How strategic gifts can impact your estate tax risks

How strategic gifts can impact your estate tax risks

On Behalf of | Aug 18, 2022 | Estate Planning |

The federal government and the state of Minnesota assess estate taxes in some situations. When people die with millions of dollars in personal property, their estate will likely have to pay taxes based on the overall value of the estate.

Exactly how much someone owes in tax will depend and how much their estate exceeds the exemption threshold. The state limit for the value of an estate is currently $3 million, while the federal estate tax exemption threshold is $12,060,000. People often use a combination of strategic gifts and estate trusts to minimize their tax liabilities.

If you intend to use gifts to reduce the value of your estate, those gifts could potentially affect whether or not your estate will have to pay estate taxes.

Previous gifts can increase your estate’s value

Each year, an individual testator can gift family members and friends up to $16,000 each without any tax implications for the recipients or them as the gift giver. In theory, those annual gifts will reduce how much property is in your estate when you die and potentially protect you from estate tax obligations.

However, the gifts that you have made in recent years actually count toward the total value of your estate. The last three years’ worth of gifts can all increase the total value of your estate. You need to consider that when deciding how much to put in a trust or how many years of gifts you want to integrate into your estate plan.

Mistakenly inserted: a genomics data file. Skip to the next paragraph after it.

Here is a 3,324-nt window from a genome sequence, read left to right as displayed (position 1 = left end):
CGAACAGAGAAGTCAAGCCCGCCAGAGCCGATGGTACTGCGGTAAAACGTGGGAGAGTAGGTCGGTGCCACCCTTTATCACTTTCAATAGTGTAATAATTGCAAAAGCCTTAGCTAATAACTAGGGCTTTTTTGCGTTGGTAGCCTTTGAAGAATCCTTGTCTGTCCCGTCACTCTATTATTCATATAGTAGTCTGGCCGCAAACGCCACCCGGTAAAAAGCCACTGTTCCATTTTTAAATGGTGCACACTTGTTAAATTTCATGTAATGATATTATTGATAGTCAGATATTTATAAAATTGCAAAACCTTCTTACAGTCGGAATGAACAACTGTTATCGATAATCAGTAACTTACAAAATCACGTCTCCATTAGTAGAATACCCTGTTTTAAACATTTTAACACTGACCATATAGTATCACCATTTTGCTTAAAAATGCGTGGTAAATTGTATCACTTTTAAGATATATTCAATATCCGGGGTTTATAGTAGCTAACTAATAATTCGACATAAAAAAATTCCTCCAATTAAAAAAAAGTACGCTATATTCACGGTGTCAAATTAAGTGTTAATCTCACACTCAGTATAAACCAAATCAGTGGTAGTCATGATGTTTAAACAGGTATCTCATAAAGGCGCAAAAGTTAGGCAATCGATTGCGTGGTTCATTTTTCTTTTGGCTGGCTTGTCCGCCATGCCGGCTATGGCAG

When estate planning, it is better to err on the side of caution

The laws pertaining to estate taxes and gift taxes are in constant flux. If you miscalculate, you could pay up to 40% in taxes to the federal government and another 16% to the state of Minnesota, reducing what you leave for those you love by more than half.

Rather than planning for a razor-thin margin, it may be better to reduce your estate by more than the minimum so that even if the federal exemption drops or the state adjusts its estate tax rules, your estate won’t require massive retooling. Increasing the buffer between your estate’s value and the exemption threshold will reduce the likelihood that dying earlier than you expect will trigger estate taxes because of your strategic gifts.

Learning more about how to address tax liabilities in your estate plan will help you pass on as much as possible to the next generation.

William G. Peterson

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